Considerations of Baseline Classroom Conditions in Conducting Functional Behavior Assessments in School Settings
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Research has shown that environmental classroom variables affect academic performance and student behavior, and appropriate behavior is often related to the presence of effective teaching practices and classroom management (Moore Partin, Robertson, Maggin, Oliver, & Wehby Preventing School Failure, 54, 172–178, 2010). For behavior analysts consulting in elementary education, some referrals for assessment and treatment of individual student behavior can be resolved by helping teachers establish effective class-wide practices. For this reason, some researchers suggest that behavior analysts should assess baseline classroom conditions as part of a functional behavior assessment (FBA; Anderson & St. Peter Behavior Analysis in Practice, 6(2), 62, 2013; Sutherland & Wehby Journal of Emotional and Behavioral Disorders, 11, 239–248, 2001). Through a literature review on effective classroom practices, we identified four specific classroom variables that have large effects on both learning outcomes and student behavior; we suggest consultants consider these four variables in baseline classroom assessments: (a) rates of active student responding (ASR), (b) appropriateness of the curriculum, (c) feedback and reinforcement, and (d) effective instructions and transitions. In this article, we will discuss each of these variables, describe how they can affect classroom behavior, and provide recommended targets from the research literature. We also provide a data-collection form for practitioners to use in their assessments of baseline classroom ecology, and for situations when these practices are not in place, we suggest potential resources for antecedent- and consequence-based interventions to decrease challenging classroom behavior.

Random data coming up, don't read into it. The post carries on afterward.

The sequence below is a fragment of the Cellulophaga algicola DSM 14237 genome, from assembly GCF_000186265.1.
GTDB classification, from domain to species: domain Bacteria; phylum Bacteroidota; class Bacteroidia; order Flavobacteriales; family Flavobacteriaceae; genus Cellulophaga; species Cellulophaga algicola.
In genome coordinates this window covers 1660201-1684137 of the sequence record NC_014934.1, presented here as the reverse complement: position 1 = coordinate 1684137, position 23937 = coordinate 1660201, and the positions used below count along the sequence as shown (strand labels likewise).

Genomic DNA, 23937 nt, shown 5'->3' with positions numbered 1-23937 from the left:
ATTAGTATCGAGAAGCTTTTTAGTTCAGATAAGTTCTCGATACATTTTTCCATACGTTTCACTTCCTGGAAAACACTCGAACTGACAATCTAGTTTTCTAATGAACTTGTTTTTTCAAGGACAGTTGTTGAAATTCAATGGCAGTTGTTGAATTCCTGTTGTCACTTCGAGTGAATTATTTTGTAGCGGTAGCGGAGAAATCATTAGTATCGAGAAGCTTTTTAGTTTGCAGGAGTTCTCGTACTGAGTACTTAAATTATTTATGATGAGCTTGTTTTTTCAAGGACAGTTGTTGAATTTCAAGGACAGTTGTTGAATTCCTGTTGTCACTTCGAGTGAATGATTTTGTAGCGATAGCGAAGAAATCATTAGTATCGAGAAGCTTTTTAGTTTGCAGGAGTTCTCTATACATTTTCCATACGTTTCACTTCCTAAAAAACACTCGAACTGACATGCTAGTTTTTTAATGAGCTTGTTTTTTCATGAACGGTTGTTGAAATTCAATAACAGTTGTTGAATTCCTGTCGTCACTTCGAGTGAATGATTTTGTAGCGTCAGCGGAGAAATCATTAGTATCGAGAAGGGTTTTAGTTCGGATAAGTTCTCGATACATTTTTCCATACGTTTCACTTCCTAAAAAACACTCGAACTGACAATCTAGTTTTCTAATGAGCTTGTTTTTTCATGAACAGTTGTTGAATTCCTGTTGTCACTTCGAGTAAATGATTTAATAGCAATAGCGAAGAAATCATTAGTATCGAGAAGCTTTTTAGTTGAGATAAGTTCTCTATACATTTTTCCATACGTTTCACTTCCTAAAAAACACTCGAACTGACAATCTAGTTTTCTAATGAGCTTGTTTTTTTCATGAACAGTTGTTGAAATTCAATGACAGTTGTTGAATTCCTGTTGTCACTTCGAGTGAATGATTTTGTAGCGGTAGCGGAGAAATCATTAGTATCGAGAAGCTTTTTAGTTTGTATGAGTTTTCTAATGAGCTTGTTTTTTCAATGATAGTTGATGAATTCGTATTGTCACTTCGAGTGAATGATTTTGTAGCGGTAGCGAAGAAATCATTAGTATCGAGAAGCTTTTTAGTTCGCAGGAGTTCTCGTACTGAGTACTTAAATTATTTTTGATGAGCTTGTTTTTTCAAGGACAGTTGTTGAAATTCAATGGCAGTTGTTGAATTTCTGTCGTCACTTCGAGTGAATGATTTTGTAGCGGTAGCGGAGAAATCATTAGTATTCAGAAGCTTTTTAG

KeywordsFunctional behavior assessment Schools Consultation School-based consultation Classroom management
Compliance with Ethical Standards
Conflict of Interest
All authors declare that they have no conflicts of interest.
This article does not contain any studies with human participants or animals performed by any of the authors.
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